The study, which was made possible thanks to the support of the Canadian Race-Relations Foundation, had two objectives: first, understand why certain immigrant women succeed in finding skilled employment while the majority fail, and second, highlight the deskilling process. Deskilling is the discrepancy between qualifications and the job occupied and can be measured to varying degrees.
Mrs. Chicha, a professor at the Université de Montréal School of Industrial Relations, will present her findings today. Her study used qualitative research methods and focused on 44 immigrant women in Montreal and on professionals who work with the highly qualified immigrant population.
This survey brought to light the difficult employment situation that women from Latin America, Haiti, Africa, West Asia and Eastern Europe live in. Before coming to Montreal, all these women were professionals with university degrees. They were psychologists, nurses, teachers, accountants, economists, engineers, physicians, lawyers, agronomists, etc.
All of the women interviewed spoke French, had been in Canada for several years and had held at least one job.
These interviews highlighted that despite their high level of education these women were mostly in a disadvantageous position on the job market. In addition, women interviewed who were part of a visible minority group were often much more deskilled than others.
From mechanical engineer to delivering newspapers
Forty-three percent of women interviewed were highly deskilled and their level of living is either hovering over or below the poverty line. That is the case of a mechanical engineer who is now delivering newspapers and of an ex-chief accountant who now supervises recess at a local school. Twenty-five percent were moderately deskilled and 32 percent can expect to find the same job they held in their home country, but only after overcoming several obstacles. A casebook example of systemic discrimination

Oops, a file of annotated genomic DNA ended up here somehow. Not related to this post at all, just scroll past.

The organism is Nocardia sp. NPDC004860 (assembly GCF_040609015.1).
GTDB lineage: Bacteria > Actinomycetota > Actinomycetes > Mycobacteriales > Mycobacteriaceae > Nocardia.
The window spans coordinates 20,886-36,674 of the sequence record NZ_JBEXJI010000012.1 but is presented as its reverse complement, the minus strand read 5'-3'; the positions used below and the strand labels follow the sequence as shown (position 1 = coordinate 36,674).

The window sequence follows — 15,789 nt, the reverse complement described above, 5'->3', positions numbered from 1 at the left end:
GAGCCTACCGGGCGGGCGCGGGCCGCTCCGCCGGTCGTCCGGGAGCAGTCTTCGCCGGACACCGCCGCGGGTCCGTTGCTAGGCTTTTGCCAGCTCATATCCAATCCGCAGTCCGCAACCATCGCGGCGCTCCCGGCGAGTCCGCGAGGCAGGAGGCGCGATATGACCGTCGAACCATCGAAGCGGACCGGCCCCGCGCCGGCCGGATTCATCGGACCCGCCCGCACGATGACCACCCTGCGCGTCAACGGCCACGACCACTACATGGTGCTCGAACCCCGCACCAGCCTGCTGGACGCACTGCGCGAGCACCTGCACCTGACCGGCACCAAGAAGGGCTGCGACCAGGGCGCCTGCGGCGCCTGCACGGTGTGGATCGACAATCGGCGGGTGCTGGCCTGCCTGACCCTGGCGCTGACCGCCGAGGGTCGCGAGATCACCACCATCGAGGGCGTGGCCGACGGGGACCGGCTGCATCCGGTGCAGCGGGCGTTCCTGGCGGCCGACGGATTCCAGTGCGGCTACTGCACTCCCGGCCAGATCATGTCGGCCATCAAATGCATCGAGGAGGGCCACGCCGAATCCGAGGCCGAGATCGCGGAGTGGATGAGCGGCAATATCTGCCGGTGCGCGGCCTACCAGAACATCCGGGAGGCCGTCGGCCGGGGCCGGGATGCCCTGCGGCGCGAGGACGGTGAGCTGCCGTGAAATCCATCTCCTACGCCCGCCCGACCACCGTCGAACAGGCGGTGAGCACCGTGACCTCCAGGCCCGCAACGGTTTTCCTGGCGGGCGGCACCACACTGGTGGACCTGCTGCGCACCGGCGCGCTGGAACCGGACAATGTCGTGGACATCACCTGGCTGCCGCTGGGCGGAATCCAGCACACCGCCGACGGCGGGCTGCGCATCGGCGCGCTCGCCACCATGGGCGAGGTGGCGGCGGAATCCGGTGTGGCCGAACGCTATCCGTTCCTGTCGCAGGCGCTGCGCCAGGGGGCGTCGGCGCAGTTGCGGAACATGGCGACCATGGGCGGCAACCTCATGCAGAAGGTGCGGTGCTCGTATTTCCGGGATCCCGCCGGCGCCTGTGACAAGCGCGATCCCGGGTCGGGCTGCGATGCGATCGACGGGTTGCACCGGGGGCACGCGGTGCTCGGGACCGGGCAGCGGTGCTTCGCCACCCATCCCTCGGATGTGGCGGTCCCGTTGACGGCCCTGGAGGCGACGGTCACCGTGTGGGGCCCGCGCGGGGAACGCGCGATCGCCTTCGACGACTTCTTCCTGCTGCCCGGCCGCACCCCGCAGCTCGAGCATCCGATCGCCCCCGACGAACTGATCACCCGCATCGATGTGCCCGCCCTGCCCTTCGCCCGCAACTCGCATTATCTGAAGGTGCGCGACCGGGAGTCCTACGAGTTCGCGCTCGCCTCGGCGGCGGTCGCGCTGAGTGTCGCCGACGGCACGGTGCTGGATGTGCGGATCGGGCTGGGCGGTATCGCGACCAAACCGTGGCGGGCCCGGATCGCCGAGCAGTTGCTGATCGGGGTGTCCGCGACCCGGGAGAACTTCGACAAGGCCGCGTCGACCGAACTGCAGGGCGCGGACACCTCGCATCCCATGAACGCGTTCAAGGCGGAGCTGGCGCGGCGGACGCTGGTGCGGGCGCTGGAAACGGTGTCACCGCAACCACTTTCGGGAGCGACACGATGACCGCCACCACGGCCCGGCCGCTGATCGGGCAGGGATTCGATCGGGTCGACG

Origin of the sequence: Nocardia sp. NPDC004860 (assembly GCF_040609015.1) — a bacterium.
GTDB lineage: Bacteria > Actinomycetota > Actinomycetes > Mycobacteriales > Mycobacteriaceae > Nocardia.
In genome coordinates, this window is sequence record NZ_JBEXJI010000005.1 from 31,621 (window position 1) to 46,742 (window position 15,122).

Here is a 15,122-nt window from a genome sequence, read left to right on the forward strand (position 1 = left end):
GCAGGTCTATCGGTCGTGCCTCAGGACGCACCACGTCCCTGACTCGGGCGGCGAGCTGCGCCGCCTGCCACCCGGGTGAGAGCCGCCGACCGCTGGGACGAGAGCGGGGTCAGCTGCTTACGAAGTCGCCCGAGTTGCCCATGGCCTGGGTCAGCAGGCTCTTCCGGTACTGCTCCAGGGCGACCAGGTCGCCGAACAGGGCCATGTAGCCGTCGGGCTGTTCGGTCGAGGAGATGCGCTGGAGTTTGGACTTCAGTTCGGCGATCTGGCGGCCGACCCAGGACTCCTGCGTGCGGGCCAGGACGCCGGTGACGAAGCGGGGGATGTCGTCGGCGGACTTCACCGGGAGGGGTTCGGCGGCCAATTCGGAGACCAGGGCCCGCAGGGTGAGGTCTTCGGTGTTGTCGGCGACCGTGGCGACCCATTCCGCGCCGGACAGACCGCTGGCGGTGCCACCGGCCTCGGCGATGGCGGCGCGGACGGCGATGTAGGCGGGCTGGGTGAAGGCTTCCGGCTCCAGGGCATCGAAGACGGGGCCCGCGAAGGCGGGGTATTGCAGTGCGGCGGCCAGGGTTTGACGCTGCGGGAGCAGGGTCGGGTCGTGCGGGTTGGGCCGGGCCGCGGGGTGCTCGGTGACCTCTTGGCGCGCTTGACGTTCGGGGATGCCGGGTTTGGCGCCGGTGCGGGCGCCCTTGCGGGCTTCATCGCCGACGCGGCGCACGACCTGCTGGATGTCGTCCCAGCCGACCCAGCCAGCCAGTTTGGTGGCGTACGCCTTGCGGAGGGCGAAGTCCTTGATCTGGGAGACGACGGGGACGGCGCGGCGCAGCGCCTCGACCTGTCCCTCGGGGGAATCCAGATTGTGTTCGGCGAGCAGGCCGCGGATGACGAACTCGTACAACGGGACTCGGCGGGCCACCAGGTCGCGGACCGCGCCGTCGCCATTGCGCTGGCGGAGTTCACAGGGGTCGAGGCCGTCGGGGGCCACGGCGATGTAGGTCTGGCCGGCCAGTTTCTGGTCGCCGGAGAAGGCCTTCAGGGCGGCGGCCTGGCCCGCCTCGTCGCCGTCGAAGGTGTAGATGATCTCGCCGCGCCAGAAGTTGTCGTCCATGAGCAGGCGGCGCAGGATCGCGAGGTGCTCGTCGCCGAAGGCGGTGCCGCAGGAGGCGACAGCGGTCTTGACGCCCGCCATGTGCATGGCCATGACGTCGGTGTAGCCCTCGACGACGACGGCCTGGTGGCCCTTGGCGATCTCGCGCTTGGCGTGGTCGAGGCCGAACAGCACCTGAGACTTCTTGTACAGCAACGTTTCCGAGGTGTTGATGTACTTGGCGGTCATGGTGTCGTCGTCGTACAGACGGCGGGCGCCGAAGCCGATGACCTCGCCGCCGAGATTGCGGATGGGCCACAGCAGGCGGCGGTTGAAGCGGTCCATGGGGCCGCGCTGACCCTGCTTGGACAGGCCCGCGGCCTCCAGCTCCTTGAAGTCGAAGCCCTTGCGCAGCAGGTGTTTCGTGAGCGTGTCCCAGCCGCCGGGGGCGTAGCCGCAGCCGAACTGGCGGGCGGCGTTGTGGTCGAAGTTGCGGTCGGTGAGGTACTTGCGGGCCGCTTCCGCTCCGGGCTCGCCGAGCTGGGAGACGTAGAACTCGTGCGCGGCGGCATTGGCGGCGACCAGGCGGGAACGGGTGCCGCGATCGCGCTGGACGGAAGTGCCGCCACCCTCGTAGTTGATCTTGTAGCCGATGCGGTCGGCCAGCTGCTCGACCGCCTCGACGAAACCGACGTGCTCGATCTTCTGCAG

These results highlight a situation of systemic discrimination brought about by several factors: sex, part of a visible minority group, and of foreign origin. This cross discrimination permeates practices, behaviors, and influential policy makers such as the State, businesses, professional associations, universities and the immigrated family. Discrimination in the workplace: the concrete ceiling
Discrimination in the workplace can be explicit or implicit i.e. concealed in seemingly objective professional requirements (modern racism and sexism).
Some of the obstacles identified by the study are:
- Difficult to have qualifications and foreign diplomas acknowledged;
- Refusal to hire someone who speaks with a foreign accent, refusal to acknowledge work experience acquired abroad, recruit employees through networks in which immigrants are absent;
- Discourteous remarks made during the average work day, increased overview of work performance, skepticism regarding their true competence, client hostility;
- Overrepresentation in precarious jobs with poor conditions, limited training and opportunities for advancement: telemarketing, small businesses, cleaning.
Adding to the difficulties of finding skilled employment these workers often face insurmountable obstacles juggling the demands of family and work. For instance:
The Quebec diploma: a guarantee for success?
- difficulty finding available daycare;
- imposition of difficult work hours (working nights or weekends);
- long route between work and home.